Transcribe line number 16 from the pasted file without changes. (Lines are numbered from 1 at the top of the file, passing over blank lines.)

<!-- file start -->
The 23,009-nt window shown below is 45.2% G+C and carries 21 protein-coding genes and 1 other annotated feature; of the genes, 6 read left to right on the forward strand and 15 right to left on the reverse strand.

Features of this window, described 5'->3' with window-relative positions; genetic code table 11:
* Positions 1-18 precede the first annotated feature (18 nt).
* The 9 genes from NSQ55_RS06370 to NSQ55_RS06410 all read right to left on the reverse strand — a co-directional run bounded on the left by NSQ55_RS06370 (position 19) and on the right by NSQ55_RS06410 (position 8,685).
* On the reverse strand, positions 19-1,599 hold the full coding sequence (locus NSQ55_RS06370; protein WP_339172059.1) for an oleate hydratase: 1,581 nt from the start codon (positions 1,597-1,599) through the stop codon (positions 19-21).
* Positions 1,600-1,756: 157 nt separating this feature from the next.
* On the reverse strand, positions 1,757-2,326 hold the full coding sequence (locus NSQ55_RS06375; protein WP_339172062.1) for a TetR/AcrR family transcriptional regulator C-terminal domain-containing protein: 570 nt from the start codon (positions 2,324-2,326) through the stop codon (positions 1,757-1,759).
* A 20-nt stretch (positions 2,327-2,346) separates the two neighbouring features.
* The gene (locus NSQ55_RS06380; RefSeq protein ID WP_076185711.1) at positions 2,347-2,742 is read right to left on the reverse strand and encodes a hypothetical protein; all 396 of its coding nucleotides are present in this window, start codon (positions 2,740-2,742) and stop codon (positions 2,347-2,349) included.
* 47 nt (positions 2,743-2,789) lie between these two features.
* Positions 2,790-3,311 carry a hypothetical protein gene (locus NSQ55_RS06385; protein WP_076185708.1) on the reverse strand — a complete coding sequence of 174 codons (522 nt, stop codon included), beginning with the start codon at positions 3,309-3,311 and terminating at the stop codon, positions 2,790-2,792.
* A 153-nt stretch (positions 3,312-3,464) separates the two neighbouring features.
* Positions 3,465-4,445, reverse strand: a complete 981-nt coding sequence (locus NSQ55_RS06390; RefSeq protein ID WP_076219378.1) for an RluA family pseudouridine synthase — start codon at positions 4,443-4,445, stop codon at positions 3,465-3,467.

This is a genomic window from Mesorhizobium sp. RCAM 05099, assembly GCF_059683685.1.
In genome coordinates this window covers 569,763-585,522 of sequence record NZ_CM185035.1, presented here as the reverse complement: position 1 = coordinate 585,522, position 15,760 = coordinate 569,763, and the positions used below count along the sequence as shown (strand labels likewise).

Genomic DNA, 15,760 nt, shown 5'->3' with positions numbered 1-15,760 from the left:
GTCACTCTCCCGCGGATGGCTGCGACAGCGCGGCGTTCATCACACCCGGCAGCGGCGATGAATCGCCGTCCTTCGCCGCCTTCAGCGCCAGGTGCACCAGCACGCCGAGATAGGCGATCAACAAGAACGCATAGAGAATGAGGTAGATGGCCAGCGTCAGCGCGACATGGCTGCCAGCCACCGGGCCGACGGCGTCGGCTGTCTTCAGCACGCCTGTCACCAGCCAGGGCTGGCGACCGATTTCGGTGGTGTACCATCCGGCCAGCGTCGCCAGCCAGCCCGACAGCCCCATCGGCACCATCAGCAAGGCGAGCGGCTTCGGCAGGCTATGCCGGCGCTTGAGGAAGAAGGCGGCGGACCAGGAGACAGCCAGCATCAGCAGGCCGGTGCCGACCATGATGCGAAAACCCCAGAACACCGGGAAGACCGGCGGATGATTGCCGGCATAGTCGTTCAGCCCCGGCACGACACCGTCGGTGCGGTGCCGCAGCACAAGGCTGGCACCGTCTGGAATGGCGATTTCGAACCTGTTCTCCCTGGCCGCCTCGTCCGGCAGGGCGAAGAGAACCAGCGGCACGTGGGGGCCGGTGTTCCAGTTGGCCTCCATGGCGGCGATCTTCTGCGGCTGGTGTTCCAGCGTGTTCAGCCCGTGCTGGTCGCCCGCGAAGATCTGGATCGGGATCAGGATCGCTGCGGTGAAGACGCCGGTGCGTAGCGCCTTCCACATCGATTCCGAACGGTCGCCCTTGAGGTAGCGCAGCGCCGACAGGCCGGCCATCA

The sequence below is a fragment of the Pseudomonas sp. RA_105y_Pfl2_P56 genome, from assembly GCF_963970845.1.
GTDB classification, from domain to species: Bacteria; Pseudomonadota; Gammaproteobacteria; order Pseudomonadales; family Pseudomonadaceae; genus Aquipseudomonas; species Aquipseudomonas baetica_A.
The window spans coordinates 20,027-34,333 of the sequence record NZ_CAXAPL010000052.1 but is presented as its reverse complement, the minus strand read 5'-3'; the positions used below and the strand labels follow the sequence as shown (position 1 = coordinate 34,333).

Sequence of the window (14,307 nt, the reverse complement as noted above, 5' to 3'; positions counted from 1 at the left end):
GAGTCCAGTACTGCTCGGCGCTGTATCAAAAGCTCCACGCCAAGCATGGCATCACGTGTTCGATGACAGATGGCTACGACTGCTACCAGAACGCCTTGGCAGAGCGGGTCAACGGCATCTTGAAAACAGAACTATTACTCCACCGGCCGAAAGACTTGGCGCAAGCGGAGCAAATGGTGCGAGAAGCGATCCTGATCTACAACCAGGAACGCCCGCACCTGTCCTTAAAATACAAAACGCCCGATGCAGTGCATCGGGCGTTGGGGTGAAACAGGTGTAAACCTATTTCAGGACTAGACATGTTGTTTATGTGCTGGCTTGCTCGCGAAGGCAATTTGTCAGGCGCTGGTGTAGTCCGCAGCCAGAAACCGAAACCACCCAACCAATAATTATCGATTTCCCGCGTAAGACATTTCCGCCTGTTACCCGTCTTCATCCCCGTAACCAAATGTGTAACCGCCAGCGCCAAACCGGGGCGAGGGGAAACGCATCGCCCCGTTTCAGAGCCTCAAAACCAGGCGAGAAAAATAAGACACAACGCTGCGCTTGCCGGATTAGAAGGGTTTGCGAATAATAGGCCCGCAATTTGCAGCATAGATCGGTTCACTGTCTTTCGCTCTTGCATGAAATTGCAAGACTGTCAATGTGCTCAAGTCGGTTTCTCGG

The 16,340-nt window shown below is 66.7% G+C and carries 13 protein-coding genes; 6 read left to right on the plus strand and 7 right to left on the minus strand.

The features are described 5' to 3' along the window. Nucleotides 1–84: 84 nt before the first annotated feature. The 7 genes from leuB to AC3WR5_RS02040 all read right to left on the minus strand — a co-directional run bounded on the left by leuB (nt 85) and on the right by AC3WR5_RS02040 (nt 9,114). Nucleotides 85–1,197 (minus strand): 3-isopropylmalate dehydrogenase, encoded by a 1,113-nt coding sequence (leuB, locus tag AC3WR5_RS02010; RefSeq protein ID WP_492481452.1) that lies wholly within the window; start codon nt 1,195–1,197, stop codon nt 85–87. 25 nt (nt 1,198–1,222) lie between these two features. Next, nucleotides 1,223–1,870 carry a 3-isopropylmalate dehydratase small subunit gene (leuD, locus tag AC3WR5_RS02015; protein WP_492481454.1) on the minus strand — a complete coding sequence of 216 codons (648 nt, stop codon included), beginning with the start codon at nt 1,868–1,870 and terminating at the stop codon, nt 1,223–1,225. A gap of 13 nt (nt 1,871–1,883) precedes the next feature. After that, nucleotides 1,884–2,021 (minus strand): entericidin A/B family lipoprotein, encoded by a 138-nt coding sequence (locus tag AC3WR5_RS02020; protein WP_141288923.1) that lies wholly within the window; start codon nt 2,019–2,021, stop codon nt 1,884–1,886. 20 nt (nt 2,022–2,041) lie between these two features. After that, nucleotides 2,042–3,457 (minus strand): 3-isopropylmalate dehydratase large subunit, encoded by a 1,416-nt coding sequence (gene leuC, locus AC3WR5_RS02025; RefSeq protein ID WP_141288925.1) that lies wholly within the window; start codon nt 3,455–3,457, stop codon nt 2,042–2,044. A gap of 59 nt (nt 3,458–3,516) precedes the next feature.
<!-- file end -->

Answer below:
Genomic DNA, 15,760 nt, shown 5'->3' with positions numbered 1-15,760 from the left: